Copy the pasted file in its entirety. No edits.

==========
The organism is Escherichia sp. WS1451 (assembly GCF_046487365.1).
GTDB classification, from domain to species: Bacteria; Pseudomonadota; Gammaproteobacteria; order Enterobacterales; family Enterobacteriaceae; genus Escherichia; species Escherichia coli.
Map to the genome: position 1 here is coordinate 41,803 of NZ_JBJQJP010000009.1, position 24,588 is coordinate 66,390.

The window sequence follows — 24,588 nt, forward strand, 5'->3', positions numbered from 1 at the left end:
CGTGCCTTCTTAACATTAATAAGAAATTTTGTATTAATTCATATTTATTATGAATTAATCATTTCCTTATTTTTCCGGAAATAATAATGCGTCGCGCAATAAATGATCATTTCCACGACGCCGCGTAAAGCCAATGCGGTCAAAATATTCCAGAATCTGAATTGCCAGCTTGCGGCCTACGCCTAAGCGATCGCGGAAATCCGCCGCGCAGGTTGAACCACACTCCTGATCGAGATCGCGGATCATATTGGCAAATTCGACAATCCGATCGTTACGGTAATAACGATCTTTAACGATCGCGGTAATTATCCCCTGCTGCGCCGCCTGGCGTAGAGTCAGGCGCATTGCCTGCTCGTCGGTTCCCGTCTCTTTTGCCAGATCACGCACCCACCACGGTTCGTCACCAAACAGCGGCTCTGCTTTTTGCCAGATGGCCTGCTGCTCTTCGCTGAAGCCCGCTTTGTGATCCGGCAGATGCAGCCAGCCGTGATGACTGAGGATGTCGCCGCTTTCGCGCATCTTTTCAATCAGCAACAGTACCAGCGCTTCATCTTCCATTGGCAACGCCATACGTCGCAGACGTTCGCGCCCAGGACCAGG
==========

The organism is Escherichia sp. WS1451 (assembly GCF_046487365.1).
GTDB classification, from domain to species: Bacteria; Pseudomonadota; Gammaproteobacteria; order Enterobacterales; family Enterobacteriaceae; genus Escherichia; species Escherichia coli.
Map to the genome: position 1 here is coordinate 41,803 of NZ_JBJQJP010000009.1, position 24,588 is coordinate 66,390.

The window sequence follows — 24,588 nt, forward strand, 5'->3', positions numbered from 1 at the left end:
CGTGCCTTCTTAACATTAATAAGAAATTTTGTATTAATTCATATTTATTATGAATTAATCATTTCCTTATTTTTCCGGAAATAATAATGCGTCGCGCAATAAATGATCATTTCCACGACGCCGCGTAAAGCCAATGCGGTCAAAATATTCCAGAATCTGAATTGCCAGCTTGCGGCCTACGCCTAAGCGATCGCGGAAATCCGCCGCGCAGGTTGAACCACACTCCTGATCGAGATCGCGGATCATATTGGCAAATTCGACAATCCGATCGTTACGGTAATAACGATCTTTAACGATCGCGGTAATTATCCCCTGCTGCGCCGCCTGGCGTAGAGTCAGGCGCATTGCCTGCTCGTCGGTTCCCGTCTCTTTTGCCAGATCACGCACCCACCACGGTTCGTCACCAAACAGCGGCTCTGCTTTTTGCCAGATGGCCTGCTGCTCTTCGCTGAAGCCCGCTTTGTGATCCGGCAGATGCAGCCAGCCGTGATGACTGAGGATGTCGCCGCTTTCGCGCATCTTTTCAATCAGCAACAGTACCAGCGCTTCATCTTCCATTGGCAACGCCATACGTCGCAGACGTTCGCGCCCAGGACCAGG